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Why Fee Only Model of Advisory (from an Adviser’s perspective)

Commission selling of financial products is financially more rewarding for advisers compared to the fee only model of advisory. In commission selling, advisers get paid more for doing significantly less work compared to the fee only model. It also brings awards, rewards and appreciation for advisers within ever growing agent and adviser community. On the other hand, fee only model, which is in the nascent stage in India, offers none of this.  In fact, people like me, who are choosing fee only model over commission selling (and that too fixed fee model where fee is not linked to the size of the portfolio), are looked at as idiots. To some in the advisor community, we are like enemies, because the model we work on, is direct threat to the commission selling model, that has been working fine for them since long. SEBI’s increasing push for fee only model is also making the threat real.

SEBI came up with Investor Adviser regulation in 2013. It says that, only advisers registered with SEBI, can provide investment advice. But once an adviser gets registered, he cannot earn commission from any financial product. This essentially means, that any person who wishes to work as an adviser, must move away from the greener pastures of commission selling.

It is difficult for advisers who have worked on commission model all their lives, to suddenly move to the fee only model. Fee only model is difficult to execute and offers lower monetary compensation. It also demands higher degree of competence which many advisers lack. This is a new and untested business model for advisers. Record keeping and compliance that comes with SEBI RIA (Registered Investment Adviser) is something advisers are not used to. Most of them are not sure whether they will be able to get fee paying clients. Even if client agrees to pay fee in the first year, getting him pay fee for renewal from second year onwards is tough. Most advisers have close relatives and friends as clients. It is uncomfortable to charge fee to such clients though the amount of work involved is the same. And therefore, the first thing that comes to the mind of most advisers while thinking about fee only model is survival.

In case of bigger and established advisers, survival is not an issue, but an equally strong factor goes against moving to the fee only model. These advisers have many HNI (High Net Worth) clients having Mutual Fund assets more than 1 crore. Annual Mutual Fund commission on a balanced portfolio of 1 crore is at least 50K. The commission is even higher for portfolios that are overweight on equity mutual funds. It is difficult to make clients pay such amount of money directly as fee. It works fine with commission, because client is never aware about the commission he pays in most cases. Charging a rational flat fee means earning significantly less money from HNI clients than what can easily be earned with commission model. Moving from higher earnings per client to lower earnings with significant increase in the amount of work is impractical decision for most advisers.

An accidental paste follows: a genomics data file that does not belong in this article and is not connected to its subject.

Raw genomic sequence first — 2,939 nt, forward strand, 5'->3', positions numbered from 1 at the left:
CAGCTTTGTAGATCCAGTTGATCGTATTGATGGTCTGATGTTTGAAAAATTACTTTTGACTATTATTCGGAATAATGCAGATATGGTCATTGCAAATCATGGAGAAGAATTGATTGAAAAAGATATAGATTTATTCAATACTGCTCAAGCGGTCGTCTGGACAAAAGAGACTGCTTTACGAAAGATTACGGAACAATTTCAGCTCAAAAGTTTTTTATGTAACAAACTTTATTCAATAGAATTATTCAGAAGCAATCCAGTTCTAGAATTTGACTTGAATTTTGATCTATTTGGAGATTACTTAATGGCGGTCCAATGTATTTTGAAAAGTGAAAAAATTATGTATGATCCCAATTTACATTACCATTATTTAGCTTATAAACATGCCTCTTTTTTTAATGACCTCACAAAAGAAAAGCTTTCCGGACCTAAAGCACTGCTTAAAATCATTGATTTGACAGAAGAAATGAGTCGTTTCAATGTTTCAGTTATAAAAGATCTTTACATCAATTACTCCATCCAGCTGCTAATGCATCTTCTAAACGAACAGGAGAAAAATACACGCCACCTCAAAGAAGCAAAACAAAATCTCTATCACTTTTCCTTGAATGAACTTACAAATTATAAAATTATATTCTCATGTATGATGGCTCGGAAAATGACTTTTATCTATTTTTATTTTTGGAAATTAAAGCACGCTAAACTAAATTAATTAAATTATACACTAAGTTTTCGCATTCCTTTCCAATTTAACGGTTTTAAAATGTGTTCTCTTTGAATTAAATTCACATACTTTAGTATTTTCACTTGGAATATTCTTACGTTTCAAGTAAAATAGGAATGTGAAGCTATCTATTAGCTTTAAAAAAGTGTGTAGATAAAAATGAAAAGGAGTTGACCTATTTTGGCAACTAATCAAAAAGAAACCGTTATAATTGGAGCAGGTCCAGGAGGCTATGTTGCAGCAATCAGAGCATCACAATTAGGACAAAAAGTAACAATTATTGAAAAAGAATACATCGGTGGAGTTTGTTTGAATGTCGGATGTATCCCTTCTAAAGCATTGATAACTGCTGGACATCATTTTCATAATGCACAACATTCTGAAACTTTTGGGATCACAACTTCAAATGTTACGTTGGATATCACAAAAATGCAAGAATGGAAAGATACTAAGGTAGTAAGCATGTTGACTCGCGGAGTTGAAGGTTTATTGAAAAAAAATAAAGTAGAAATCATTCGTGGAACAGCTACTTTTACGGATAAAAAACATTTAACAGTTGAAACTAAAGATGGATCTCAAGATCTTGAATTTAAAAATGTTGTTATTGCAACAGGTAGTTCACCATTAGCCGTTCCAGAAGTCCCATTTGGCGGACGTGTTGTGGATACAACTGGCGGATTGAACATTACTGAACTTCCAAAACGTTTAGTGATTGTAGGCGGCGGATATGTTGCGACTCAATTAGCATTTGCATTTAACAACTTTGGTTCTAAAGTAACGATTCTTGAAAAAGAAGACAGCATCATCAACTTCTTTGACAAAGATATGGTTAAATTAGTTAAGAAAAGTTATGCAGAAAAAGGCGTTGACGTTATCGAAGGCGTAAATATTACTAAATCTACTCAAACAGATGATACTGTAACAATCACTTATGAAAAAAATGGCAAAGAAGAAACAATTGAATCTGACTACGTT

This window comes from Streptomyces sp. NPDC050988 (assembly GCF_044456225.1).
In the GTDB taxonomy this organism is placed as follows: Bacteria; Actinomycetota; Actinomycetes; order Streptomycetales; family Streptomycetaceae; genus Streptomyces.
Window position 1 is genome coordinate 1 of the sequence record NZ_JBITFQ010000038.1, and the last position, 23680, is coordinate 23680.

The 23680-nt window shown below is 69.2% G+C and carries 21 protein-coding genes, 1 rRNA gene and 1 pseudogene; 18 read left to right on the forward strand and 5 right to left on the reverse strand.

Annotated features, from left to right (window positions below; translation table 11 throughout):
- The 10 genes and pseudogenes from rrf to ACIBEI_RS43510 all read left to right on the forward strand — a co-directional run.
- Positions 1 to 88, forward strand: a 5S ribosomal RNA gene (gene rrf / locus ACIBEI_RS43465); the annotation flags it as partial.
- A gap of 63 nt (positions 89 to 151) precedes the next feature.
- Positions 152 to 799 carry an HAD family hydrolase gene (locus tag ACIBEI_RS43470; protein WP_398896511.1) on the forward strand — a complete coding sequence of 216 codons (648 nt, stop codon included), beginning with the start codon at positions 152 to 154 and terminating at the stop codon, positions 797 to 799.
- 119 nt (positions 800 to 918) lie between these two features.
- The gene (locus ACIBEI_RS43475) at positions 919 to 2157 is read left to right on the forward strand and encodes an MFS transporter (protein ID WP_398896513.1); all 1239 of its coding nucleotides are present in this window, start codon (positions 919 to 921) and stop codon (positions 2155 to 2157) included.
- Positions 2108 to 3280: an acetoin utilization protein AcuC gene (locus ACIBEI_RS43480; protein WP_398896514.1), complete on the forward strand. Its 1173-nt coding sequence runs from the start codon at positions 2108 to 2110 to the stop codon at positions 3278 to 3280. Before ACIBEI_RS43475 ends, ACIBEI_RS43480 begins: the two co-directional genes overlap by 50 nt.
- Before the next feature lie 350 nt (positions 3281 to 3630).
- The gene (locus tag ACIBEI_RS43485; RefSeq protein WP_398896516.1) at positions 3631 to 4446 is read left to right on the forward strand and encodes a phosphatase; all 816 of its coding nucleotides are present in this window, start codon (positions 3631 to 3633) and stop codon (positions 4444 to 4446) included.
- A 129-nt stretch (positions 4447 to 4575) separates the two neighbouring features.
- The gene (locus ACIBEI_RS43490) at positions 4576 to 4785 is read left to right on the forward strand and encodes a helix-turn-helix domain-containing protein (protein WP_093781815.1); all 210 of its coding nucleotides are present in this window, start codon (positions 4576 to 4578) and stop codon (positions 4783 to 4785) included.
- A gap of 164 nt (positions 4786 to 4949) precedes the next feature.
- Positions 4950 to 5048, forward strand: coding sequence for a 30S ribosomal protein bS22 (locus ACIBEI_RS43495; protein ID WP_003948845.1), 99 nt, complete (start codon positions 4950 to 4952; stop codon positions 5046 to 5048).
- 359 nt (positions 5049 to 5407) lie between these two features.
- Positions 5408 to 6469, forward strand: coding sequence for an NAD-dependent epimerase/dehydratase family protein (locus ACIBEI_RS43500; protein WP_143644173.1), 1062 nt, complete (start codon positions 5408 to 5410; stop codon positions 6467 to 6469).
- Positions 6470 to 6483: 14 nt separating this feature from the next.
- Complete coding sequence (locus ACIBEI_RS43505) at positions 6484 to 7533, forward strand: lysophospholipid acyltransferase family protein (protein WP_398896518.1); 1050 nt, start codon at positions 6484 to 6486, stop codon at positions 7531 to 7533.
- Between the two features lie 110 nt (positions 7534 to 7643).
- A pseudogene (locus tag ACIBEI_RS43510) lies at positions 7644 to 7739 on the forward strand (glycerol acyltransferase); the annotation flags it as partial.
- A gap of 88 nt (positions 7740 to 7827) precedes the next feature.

All these reasons make moving to fee only model an immensely tough decision for both smaller and bigger advisers. Moving to this untested business model requires complete conviction in it which is difficult to form for advisers also because there is no acceptance to it in the adviser community they move in. This is probably as tough as changing the religion for most advisers. Even genuine advisers are in dilemma whether to go for it or not.

There is one safe way out of this dilemma. Advisers can go for SEBI RIA registration, move to fee only model and take MF and insurance agency in the name of close relatives or a close friends. This solves the problem since both commission and fee can be earned at the same time. Most advisers would prefer this route instead of the cleaner route of fee only advisory.

I cannot say that I am immune to the issues discussed above. But I have my own reasons for moving to fee only model of advisory. Fortunately, I also came across a group of advisers working on this model who share my thinking about it.

Fixed Fee model is more dignified way of earning money in the financial advisory. Adviser gets paid for the intellectual work he does. The compensation is in proportion to the work involved, nothing less, nothing more than what he deserves, unlike in case of mutual fund, where advisor gets paid far lesser in proportion to his effort in case of small clients, and far more in case of bigger clients, where it is difficult to justify the commission earned. It puts adviser in the position of strength. Adviser doesn’t need to maintain ignorance of his clients to keep his commissions flowing. Adviser can educate his client as much as the client wants to get educated without fear of losing business. He doesn’t have to fear client going to internet, doing his own research and ending up with options like direct plans of mutual funds where adviser’s commission can be bypassed. Adviser and client both are on equal footing. Adviser doesn’t have to swallow his pride to get or keep business. Here adviser values his professional ethics, principles, dignity and honour more than the money he earns. This honest and upright way of earning money is also lighter on his heart. He is never stressed out for he earns clean money. He doesn’t need to use selling tricks, half truths and sycophancy to earn money for he knows what he offers is in the better interest of his clients. What other advisers are doing doesn’t bother him. Even when other advisers get paid more for doing less work, he can be calm and indifferent about it because earning more money is never the primary motive for him but doing “What is Right”.

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